The Hunters and the Farmers
Not too long ago, the typical traits of a person with ADHD were actually advantageous. People relied often on specific skills needed to bring home meat for the nourishment of the family. These skills are still valued today in hunter gatherer societies around the world. Fleetness of foot and strong on sprinting (though short on marathon running), ability to change course instantly, ability to make snap decisions, creativity in plotting the path of capture, ingenuity in devising traps, the ability to monitor the whole situation with global thinking skills, all contribute to a successful hunt. Successful hunters also have an extraordinary ability to hyper focus on the task at hand for hours on end if it is extremely important or interesting. This is often a surprising fact for people who do not understand the full range of ADHD-like behaviors.
Imagine the type of individual who would have first explored and then settled this country long ago. It was not only a strength but a necessity to makeindependent decisions using survival skills in the wilds. Driven by curiosity about an evolving world, a need for physical activity and large muscle activity, and an "every man for himself" mentality, the hunter type flourished.
After the industrial revolution, the traditional classroom setting became all important to produce workers for factories with production lines, prepared for repetitive work. Suddenly, the need for novelty, individuality, creativity, spontaneous movement and quick problem solving often became secondary to orderliness and repetitive tasks.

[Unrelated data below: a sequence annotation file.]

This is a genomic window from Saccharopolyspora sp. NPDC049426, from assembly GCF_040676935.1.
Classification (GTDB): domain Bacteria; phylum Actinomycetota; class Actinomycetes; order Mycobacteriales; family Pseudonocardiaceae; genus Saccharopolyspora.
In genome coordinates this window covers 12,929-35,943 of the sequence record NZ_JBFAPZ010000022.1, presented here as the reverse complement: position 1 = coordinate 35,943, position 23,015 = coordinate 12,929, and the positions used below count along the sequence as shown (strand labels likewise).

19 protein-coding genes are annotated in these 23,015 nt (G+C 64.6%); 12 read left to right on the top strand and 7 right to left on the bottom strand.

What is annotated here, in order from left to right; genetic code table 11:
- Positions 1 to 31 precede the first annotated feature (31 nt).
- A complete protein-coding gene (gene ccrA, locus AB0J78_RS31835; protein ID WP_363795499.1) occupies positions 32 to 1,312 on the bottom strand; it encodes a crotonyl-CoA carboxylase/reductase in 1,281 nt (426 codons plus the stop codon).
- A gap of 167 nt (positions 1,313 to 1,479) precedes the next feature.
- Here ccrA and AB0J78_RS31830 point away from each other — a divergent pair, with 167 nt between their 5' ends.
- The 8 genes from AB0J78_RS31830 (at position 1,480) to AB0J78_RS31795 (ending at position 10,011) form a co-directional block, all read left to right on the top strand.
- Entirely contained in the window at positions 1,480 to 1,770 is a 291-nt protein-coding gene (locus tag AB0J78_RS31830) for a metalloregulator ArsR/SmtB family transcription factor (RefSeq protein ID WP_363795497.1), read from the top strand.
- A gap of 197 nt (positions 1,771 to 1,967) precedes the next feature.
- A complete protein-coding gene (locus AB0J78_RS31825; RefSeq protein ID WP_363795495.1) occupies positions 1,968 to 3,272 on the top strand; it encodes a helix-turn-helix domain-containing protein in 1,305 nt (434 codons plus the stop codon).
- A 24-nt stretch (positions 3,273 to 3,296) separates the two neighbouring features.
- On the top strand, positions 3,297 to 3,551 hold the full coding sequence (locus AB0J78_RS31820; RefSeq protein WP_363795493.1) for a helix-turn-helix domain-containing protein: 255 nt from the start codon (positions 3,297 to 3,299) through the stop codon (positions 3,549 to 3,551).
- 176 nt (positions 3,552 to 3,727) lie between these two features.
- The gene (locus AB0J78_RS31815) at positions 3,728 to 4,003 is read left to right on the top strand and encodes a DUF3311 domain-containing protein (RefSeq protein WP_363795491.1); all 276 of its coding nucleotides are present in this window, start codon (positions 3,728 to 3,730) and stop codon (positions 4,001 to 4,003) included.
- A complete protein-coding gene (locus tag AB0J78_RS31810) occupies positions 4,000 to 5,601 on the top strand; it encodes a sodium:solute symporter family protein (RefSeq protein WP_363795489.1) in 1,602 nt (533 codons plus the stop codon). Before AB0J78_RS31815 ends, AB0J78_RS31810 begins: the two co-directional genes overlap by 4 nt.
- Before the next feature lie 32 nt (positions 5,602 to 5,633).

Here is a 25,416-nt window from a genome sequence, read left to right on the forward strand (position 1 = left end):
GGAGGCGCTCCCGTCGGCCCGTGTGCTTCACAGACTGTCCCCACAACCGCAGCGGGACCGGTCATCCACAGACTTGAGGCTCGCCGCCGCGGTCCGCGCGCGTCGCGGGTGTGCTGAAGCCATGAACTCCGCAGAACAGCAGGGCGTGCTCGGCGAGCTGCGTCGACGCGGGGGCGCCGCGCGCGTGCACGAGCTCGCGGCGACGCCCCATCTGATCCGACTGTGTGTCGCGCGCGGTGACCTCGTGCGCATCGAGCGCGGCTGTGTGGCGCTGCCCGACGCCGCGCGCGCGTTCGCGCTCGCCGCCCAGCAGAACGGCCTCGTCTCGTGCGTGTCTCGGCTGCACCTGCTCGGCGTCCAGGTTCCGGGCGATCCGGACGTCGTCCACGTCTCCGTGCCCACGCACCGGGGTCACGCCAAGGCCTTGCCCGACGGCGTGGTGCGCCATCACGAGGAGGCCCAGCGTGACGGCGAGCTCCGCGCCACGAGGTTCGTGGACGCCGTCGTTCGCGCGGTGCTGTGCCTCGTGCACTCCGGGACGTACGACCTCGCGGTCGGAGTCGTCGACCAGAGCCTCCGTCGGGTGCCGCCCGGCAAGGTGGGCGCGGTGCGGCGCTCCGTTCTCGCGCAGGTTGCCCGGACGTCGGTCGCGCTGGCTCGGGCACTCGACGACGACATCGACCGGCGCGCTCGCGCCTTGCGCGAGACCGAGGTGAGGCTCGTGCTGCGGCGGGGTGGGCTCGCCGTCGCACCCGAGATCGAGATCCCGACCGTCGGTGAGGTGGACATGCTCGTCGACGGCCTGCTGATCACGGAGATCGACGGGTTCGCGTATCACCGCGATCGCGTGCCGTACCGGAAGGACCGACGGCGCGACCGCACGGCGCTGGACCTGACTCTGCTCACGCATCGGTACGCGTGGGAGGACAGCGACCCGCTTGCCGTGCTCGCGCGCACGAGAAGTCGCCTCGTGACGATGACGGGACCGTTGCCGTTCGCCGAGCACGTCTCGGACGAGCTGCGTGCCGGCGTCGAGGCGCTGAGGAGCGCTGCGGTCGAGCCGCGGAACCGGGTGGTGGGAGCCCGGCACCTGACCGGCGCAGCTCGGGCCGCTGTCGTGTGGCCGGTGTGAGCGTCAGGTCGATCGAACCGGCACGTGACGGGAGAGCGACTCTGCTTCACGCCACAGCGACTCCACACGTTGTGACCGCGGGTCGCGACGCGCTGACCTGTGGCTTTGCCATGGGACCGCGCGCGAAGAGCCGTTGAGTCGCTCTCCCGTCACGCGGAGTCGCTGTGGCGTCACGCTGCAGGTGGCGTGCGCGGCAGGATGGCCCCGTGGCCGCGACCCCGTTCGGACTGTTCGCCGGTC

Ponder just a moment the following question . Where in today's society could someone such as Benjamin Franklin suddenly appear and feel perfectly at home? I would say he would feel right at home in many of our school classrooms. While there are fine schools working to make education relevant to what a child will need as an adult there are many more that teach the way our fathers and their fathers learned. The child sits in the seat and faces a teacher who stands at the front of the room and teaches in a lecture style of teaching, then they often proceed to rote work or worksheets.
With public education aimed straight for the 50th percentile, many children who have ADHD have a need for specialized and novel instruction. We often see them struggling to survive in a world too often devoted to repetitive worksheets, sitting still in a seat, listening to a teacher lecturing at the front of the room. Most people can learn in this environment to the extent they can produce the work expected of them. However, when the emphasis is on rote learning the child with ADHD is often further hampered by short term memory problems and has difficulty attending to tasks that lack novelty. He or she also frequently lacks the social skills that might get him out of a jam gracefully.
The farmer type, who is not bothered by repetitive work or lack of novelty often manages just fine and comes out of the system with a decent education unless they also have a disability that hampers learning the traditional way. There are many farmer type children who also fall off the assembly line because they learn differently. However, they are usually viewed more patiently and positively because they do not lack the social skills or have the impulsive behaviors of a child with ADHD.